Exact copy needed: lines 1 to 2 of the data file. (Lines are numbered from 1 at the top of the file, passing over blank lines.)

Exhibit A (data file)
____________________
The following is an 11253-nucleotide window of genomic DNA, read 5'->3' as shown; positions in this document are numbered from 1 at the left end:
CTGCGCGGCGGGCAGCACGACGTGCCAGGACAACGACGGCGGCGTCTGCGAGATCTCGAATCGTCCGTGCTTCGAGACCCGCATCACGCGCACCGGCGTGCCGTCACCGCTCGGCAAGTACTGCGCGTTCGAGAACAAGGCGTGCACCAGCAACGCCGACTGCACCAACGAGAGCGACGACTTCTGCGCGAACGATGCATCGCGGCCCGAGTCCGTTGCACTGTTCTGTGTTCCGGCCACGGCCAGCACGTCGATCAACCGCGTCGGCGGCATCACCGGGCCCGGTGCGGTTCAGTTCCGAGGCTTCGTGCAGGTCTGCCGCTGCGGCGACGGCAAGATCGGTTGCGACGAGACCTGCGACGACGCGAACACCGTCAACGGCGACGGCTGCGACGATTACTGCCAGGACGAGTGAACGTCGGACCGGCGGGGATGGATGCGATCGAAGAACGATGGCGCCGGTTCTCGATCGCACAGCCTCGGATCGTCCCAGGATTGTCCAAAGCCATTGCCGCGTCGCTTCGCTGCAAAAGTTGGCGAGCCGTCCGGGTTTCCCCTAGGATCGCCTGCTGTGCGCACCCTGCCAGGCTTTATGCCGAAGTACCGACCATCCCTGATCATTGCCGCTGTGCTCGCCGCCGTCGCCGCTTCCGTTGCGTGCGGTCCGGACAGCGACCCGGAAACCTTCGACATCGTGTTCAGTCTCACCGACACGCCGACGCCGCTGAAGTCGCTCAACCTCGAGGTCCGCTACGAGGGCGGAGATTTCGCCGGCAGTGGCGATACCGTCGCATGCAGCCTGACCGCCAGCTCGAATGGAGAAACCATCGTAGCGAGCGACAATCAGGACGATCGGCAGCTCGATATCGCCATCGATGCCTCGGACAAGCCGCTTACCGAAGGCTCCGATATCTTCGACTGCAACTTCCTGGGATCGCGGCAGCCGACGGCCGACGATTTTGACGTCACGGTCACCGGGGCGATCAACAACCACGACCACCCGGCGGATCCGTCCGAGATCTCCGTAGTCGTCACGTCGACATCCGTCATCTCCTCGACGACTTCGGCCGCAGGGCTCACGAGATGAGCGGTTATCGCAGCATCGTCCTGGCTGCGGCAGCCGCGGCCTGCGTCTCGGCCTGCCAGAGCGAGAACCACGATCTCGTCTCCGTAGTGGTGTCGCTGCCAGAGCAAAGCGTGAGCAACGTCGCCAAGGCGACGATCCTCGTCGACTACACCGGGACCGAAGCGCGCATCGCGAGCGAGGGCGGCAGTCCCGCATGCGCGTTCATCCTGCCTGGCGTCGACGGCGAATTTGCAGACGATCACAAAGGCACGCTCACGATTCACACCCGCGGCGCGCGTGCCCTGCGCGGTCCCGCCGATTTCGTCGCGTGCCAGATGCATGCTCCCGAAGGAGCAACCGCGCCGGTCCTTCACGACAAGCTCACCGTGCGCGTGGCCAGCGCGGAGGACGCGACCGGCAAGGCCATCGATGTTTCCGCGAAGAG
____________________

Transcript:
The following is an 11253-nucleotide window of genomic DNA, read 5'->3' as shown; positions in this document are numbered from 1 at the left end:
CTGCGCGGCGGGCAGCACGACGTGCCAGGACAACGACGGCGGCGTCTGCGAGATCTCGAATCGTCCGTGCTTCGAGACCCGCATCACGCGCACCGGCGTGCCGTCACCGCTCGGCAAGTACTGCGCGTTCGAGAACAAGGCGTGCACCAGCAACGCCGACTGCACCAACGAGAGCGACGACTTCTGCGCGAACGATGCATCGCGGCCCGAGTCCGTTGCACTGTTCTGTGTTCCGGCCACGGCCAGCACGTCGATCAACCGCGTCGGCGGCATCACCGGGCCCGGTGCGGTTCAGTTCCGAGGCTTCGTGCAGGTCTGCCGCTGCGGCGACGGCAAGATCGGTTGCGACGAGACCTGCGACGACGCGAACACCGTCAACGGCGACGGCTGCGACGATTACTGCCAGGACGAGTGAACGTCGGACCGGCGGGGATGGATGCGATCGAAGAACGATGGCGCCGGTTCTCGATCGCACAGCCTCGGATCGTCCCAGGATTGTCCAAAGCCATTGCCGCGTCGCTTCGCTGCAAAAGTTGGCGAGCCGTCCGGGTTTCCCCTAGGATCGCCTGCTGTGCGCACCCTGCCAGGCTTTATGCCGAAGTACCGACCATCCCTGATCATTGCCGCTGTGCTCGCCGCCGTCGCCGCTTCCGTTGCGTGCGGTCCGGACAGCGACCCGGAAACCTTCGACATCGTGTTCAGTCTCACCGACACGCCGACGCCGCTGAAGTCGCTCAACCTCGAGGTCCGCTACGAGGGCGGAGATTTCGCCGGCAGTGGCGATACCGTCGCATGCAGCCTGACCGCCAGCTCGAATGGAGAAACCATCGTAGCGAGCGACAATCAGGACGATCGGCAGCTCGATATCGCCATCGATGCCTCGGACAAGCCGCTTACCGAAGGCTCCGATATCTTCGACTGCAACTTCCTGGGATCGCGGCAGCCGACGGCCGACGATTTTGACGTCACGGTCACCGGGGCGATCAACAACCACGACCACCCGGCGGATCCGTCCGAGATCTCCGTAGTCGTCACGTCGACATCCGTCATCTCCTCGACGACTTCGGCCGCAGGGCTCACGAGATGAGCGGTTATCGCAGCATCGTCCTGGCTGCGGCAGCCGCGGCCTGCGTCTCGGCCTGCCAGAGCGAGAACCACGATCTCGTCTCCGTAGTGGTGTCGCTGCCAGAGCAAAGCGTGAGCAACGTCGCCAAGGCGACGATCCTCGTCGACTACACCGGGACCGAAGCGCGCATCGCGAGCGAGGGCGGCAGTCCCGCATGCGCGTTCATCCTGCCTGGCGTCGACGGCGAATTTGCAGACGATCACAAAGGCACGCTCACGATTCACACCCGCGGCGCGCGTGCCCTGCGCGGTCCCGCCGATTTCGTCGCGTGCCAGATGCATGCTCCCGAAGGAGCAACCGCGCCGGTCCTTCACGACAAGCTCACCGTGCGCGTGGCCAGCGCGGAGGACGCGACCGGCAAGGCCATCGATGTTTCCGCGAAGAG